In addition to these valuable corporate governance policies and changes, under the terms of the Settlement Agreement NVIDIA shall receive a direct economic benefit of $15,816,000. The economic benefit to NVIDIA and its shareholders consists of: (a) a cash payment of $8,000,000 from NVIDIA's D&O insurance carrier; (b) $456,000 in value from defendant Jen-Hsun Huang's ("Huang") completed voluntary re-pricing of mispriced stock options; (c) $3,500,000 million in value from defendant Huang via future re-pricing and/or cancellation of unexercised options; and (d) $3,860,000 million in value from a completed 409A tender offer.


There is a strong policy favoring compromises that resolve litigation, and case law in the Ninth Circuit reflects that strong policy. "There is an overriding public interest in settling and quieting litigation." MWS Wire Indus., Inc. v. California Fine Wire Co., 797 F.2d 799, 802 (9th Cir. 1986), quoting United States v. McInnes, 556 F.2d 436, 441 (9th Cir. 1977). "Because shareholder derivative actions are 'notoriously difficult and unpredictable . . . settlements are favored.'" In re AOL Time Warner Shareholder Derivative Litigation, 2006 U.S. Dist. LEXIS 63260, *8 (S.D.N.Y. September 6, 2006) (citations omitted).

Federal Rule of Civil Procedure 23.1 governs the settlement of derivative actions. Wiener v. Roth, 791 F.2d 661 (8th Cir. 1986). A derivative action "may be settled, voluntarily dismissed, or compromised only with the court's approval. Notice of a proposed settlement, voluntary dismissal, or compromise must be given to shareholders or members in the manner that the court orders." Fed. R. Civ. P. 23.1(c). Pursuant to this Court's Order dated December 19, 2008 preliminarily approving the Settlement (the "Preliminary Approval Order"), NVIDIA provided notice to shareholders of the Settlement (the "Notice") pursuant to and in the manner directed by the Preliminary Approval Order. Proof of mailing of the Notice was filed with the Court, and full opportunity to be heard has been offered to all Parties and stockholders. The form and manner of the Notice is hereby determined to have been the best notice practicable under the circumstances and to have been given in full compliance with each of the requirements of Federal Rule of Civil Procedure Rule 23.1 and due process.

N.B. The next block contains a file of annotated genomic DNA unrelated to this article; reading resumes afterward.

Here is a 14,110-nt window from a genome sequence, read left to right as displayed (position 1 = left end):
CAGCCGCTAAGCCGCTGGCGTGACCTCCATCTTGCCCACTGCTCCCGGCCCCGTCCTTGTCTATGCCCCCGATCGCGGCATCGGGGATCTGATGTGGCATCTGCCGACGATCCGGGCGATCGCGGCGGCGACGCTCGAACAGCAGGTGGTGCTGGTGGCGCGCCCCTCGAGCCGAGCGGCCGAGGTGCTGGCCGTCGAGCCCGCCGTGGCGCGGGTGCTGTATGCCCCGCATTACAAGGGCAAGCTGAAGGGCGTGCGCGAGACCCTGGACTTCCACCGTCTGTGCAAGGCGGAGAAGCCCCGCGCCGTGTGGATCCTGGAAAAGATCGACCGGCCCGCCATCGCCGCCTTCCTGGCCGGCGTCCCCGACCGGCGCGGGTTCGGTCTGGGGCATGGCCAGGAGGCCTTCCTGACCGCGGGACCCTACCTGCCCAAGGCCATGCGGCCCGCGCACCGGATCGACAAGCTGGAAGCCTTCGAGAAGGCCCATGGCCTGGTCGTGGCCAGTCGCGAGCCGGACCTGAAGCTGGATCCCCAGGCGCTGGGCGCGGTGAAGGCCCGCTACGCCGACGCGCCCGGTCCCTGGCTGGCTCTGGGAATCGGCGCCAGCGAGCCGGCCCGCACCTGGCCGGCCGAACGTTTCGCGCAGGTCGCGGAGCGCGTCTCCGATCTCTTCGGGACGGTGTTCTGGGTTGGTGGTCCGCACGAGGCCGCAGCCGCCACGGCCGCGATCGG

The district court must exercise "sound discretion" in approving a settlement. Ellis v. Naval Air Rework Facility, 87 F.R.D. 15, 18 (N.D. Cal. 1980), aff'd, 661 F.2d 939 (9th Cir. 1981); Torrisi v. Tucson Elec. Power Co., 8 F.3d at 1370 (9th Cir. 1993). The Ninth Circuit defines the limits of the inquiry to be made by the court in the following manner:

Therefore, the settlement or fairness hearing is not to be turned into a trial or rehearsal for trial on the merits. Neither the trial court not this court is to reach any ultimate conclusions on the contested issues of fact and law which underlie the merits of the dispute, for it is the very uncertainty of outcome in litigation and avoidance of wasteful and expensive litigation that induce consensual settlements. The proposed settlement is not to be judged against a hypothetical or speculative measure of what might have been achieved by the negotiators.

Id. (emphasis in original). The Ninth Circuit has provided factors which may be considered in evaluating the ...